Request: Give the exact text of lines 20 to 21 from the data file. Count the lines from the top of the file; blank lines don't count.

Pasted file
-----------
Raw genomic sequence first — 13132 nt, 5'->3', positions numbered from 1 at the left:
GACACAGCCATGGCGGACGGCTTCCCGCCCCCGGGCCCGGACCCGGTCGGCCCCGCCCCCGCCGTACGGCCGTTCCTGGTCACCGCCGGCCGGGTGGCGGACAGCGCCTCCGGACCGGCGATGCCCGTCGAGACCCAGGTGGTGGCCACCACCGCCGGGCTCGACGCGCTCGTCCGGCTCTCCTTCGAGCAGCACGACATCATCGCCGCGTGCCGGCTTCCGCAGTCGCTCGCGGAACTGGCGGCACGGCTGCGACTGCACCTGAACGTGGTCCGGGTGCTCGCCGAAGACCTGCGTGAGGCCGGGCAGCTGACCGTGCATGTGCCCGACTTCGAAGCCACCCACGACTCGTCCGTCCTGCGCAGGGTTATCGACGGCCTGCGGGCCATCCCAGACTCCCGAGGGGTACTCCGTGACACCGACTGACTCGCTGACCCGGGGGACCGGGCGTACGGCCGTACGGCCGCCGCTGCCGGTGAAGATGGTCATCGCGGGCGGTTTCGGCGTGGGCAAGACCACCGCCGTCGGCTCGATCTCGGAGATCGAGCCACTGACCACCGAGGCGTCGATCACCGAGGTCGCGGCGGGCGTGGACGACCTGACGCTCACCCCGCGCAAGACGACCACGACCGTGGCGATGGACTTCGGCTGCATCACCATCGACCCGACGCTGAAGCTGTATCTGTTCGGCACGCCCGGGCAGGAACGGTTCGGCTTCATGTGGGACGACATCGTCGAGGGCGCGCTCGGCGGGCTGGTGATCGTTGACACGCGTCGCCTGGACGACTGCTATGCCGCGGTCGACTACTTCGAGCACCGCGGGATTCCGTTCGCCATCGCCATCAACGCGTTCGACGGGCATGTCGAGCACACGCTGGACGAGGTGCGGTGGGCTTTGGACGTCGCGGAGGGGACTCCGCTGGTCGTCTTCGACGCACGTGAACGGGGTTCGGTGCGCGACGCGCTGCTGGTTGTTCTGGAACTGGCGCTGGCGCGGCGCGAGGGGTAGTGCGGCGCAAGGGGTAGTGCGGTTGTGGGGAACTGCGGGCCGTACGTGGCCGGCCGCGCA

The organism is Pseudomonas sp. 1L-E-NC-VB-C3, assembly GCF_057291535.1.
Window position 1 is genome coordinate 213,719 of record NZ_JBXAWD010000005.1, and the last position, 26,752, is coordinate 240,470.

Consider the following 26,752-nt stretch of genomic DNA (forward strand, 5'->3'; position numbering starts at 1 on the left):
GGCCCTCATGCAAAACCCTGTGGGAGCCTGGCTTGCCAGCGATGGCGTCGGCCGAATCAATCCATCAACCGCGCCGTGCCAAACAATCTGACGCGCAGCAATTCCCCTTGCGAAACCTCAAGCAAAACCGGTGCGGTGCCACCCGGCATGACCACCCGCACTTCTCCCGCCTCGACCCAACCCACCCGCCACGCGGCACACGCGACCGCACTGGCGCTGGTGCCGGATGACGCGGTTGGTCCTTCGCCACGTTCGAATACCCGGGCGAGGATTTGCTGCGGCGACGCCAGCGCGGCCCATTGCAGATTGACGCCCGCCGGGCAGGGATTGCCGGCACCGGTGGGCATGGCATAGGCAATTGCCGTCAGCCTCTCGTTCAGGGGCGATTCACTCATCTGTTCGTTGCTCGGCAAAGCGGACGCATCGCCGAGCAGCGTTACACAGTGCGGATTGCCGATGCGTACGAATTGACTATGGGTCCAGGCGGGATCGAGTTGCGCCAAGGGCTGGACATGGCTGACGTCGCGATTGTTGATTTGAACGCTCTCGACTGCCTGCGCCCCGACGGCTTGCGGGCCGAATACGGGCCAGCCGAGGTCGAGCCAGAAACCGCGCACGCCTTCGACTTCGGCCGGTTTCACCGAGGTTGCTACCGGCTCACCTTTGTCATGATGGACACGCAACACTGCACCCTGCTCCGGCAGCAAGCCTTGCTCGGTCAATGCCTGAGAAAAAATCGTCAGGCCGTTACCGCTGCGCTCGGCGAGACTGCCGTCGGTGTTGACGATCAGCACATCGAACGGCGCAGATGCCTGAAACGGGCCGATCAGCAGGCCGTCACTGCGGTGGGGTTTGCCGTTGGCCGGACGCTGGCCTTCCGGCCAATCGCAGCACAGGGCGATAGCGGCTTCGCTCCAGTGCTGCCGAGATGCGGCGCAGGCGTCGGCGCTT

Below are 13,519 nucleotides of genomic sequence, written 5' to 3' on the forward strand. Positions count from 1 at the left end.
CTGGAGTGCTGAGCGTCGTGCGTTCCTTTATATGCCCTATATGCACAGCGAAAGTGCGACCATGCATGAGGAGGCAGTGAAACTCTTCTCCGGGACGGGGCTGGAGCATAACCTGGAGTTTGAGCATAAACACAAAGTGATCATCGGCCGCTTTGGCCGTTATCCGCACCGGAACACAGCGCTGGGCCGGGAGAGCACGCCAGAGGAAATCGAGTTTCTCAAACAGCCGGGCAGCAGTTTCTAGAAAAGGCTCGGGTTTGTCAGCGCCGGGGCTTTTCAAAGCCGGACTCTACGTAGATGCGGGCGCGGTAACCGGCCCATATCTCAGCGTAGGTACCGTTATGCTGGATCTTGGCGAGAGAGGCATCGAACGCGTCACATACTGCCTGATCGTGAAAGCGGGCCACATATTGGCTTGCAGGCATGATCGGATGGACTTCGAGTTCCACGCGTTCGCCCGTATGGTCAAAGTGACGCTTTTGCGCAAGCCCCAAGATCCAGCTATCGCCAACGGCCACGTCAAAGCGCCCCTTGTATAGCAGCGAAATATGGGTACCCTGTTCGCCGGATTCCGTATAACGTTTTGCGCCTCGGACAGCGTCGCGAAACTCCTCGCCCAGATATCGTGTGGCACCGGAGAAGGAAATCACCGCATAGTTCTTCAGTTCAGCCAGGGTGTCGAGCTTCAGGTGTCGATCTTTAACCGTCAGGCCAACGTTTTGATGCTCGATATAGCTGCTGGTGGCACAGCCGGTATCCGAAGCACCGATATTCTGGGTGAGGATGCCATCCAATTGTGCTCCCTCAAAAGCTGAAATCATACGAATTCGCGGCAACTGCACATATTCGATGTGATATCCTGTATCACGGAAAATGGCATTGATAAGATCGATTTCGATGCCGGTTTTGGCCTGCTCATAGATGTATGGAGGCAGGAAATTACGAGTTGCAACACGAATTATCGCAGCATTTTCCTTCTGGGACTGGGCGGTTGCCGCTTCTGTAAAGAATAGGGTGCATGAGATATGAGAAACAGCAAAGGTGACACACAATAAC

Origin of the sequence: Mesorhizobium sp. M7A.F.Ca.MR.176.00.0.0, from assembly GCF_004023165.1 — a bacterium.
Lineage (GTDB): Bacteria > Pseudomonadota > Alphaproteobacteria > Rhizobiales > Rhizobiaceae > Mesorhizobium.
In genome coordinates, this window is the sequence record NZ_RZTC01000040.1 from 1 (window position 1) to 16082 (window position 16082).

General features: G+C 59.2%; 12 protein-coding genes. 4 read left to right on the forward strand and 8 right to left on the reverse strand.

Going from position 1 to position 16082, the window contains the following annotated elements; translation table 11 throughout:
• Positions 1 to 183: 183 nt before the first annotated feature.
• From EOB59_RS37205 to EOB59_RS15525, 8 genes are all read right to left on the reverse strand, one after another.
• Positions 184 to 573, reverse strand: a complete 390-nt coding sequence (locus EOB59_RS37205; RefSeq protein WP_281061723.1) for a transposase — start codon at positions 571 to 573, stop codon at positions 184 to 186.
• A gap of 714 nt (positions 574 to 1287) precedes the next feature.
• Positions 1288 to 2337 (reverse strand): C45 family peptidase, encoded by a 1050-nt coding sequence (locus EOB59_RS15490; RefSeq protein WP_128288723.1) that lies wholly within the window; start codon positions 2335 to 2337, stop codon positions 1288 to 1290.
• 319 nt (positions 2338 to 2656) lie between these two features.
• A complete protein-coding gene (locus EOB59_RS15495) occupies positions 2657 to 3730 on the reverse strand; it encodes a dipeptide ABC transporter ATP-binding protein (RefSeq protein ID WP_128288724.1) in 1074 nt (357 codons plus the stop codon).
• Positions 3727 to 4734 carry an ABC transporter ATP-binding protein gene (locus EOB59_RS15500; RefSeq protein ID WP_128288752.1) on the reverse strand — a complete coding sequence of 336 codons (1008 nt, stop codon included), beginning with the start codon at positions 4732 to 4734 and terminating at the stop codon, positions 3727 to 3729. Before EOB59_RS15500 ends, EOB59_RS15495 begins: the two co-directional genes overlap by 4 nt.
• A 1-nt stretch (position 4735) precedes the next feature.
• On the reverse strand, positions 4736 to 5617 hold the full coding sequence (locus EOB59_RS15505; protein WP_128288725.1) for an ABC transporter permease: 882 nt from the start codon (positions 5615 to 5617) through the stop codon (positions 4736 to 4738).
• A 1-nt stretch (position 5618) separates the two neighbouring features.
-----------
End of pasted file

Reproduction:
• A complete protein-coding gene (locus EOB59_RS15495) occupies positions 2657 to 3730 on the reverse strand; it encodes a dipeptide ABC transporter ATP-binding protein (RefSeq protein ID WP_128288724.1) in 1074 nt (357 codons plus the stop codon).
• Positions 3727 to 4734 carry an ABC transporter ATP-binding protein gene (locus EOB59_RS15500; RefSeq protein ID WP_128288752.1) on the reverse strand — a complete coding sequence of 336 codons (1008 nt, stop codon included), beginning with the start codon at positions 4732 to 4734 and terminating at the stop codon, positions 3727 to 3729. Before EOB59_RS15500 ends, EOB59_RS15495 begins: the two co-directional genes overlap by 4 nt.